The FTC indicates that "some" calling cards come with hidden fees that will reduce the minutes of talk time purchased. In our opinion, most phone cards come with hidden fees or taxes that will reduce the minutes purchased or increase the advertised rate per-minute to a specific location. Consumers should be aware of this and try to find a phone card with a fee structure that works best for them. A few phone cards have very low fees or, in some cases, no hidden fees but these are relatively rare and usually have higher advertised rates in order to make up for their lack of hidden fees. A couple that come to mind are the AT&T Phone Card and the Tel3Advantage prepaid calling plan. Both of these prepaid products have no hidden fees or taxes but higher advertised rates per-minute. Not all hidden fees are bad, there are other international phone cards with low fees but the fee structure tends to vary between phone cards so consumers should understand how these work so they can find the optimum prepaid phone card for their situation. The FTC advised that consumers should ask the following before making a phone card purchase:
Are fees going to decrease the value of the phone card? Some common fees to look for:
- Post-Call, Disconnect or hang-up fees: these are charged each time a user hangs up the phone after using the card.
- Maintenance fees: charges deducted from the value of the card shortly after using the card and at regular intervals thereafter.
- Pay Phone Surcharges: charges deducted if you use the card at a pay phone.
We would like to add a few common hidden fees that the FTC failed to mention.
- Many cards charge a connection fee: This is a charge made each time a call is connected using the card. In our opinion, this is one of the worst hidden charges because the same charge is made for short or long calls and for calls made to a mis-dialed number.
- Phone Cards use a rounding interval for billing purposes: This hidden charge is hard for most individuals to understand. Phone cards use a rounding interval for billing purposes. These range from a few seconds to 6 or even 10 minutes. What this means is that the length of the call will be increased to the next rounding interval and the customer will be charged for that many minutes. An example will help explain the process; Assume a person makes a 30 second phone call using 3 phone cards with different rounding intervals. These are cards with 1, 3 and 6 minute rounding intervals for billing purposes. The caller would be billed for a one minute call using the first phone card (rounded to the next 1 minute), a 3 minute call using the second phone card and a 6 minute call using the third card. It is easy to see how this can make a big difference in the cost of a call and is a well disguised hidden fee that even the FTC did not mention.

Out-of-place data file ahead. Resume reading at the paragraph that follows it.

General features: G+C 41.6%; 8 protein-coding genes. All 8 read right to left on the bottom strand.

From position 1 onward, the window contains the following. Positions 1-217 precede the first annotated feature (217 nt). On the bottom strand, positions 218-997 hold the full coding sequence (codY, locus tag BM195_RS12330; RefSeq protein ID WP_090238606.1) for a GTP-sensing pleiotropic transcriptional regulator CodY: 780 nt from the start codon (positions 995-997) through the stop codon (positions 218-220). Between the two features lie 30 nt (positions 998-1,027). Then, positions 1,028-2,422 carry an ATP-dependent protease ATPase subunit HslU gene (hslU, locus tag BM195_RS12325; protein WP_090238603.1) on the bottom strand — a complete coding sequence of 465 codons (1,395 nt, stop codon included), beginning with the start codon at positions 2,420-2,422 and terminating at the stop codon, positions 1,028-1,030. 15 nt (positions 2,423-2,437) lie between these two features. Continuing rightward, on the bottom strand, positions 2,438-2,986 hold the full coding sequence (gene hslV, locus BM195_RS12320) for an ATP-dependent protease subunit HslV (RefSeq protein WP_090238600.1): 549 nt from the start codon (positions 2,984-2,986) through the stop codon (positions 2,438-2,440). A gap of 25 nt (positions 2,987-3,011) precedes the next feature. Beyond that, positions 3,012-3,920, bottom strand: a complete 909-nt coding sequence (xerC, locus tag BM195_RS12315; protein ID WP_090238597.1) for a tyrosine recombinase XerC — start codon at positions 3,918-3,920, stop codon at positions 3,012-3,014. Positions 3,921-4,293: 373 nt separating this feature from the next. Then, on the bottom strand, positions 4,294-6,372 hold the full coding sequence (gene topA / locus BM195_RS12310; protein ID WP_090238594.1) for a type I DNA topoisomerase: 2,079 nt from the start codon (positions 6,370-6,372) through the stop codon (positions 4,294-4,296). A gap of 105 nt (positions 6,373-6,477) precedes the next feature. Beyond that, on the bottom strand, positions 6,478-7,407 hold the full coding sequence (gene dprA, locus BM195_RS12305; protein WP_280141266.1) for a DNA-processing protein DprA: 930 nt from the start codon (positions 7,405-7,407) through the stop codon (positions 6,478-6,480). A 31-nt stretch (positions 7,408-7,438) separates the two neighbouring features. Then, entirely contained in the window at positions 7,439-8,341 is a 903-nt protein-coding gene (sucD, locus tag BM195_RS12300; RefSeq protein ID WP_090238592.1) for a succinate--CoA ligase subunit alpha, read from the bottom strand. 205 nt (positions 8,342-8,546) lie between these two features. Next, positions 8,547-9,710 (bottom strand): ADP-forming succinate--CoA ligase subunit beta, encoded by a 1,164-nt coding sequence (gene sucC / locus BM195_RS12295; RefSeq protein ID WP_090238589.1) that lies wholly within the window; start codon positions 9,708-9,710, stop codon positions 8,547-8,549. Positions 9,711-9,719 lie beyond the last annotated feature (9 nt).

- A long call fee: Some phone cards will charge an extra fee for calls that last over a certain number of minutes.
- A user fee: Some cards simply charge a user fee. This is applied like a sales tax that will be charged as a percentage of the charge for the call. These fees typically range between 15 and 30% so they can significantly increase the cost of a call.
We agree with most of the comments made by the FTC in their consumer alert. We especially believe that consumers should look for a phone card merchant that has a toll-free customer service phone number and that consumers should purchase phone cards they are not familiar with in small denominations. We would like to add one more piece of advice. Be especially suspicious of phone cards that advertise extremely low rates relative to the competition. These may offer very poor quality connections or have some well disguised hidden charges, in any case, the old adage even works with phone cards "if it seems too good to be true than it probably is not true".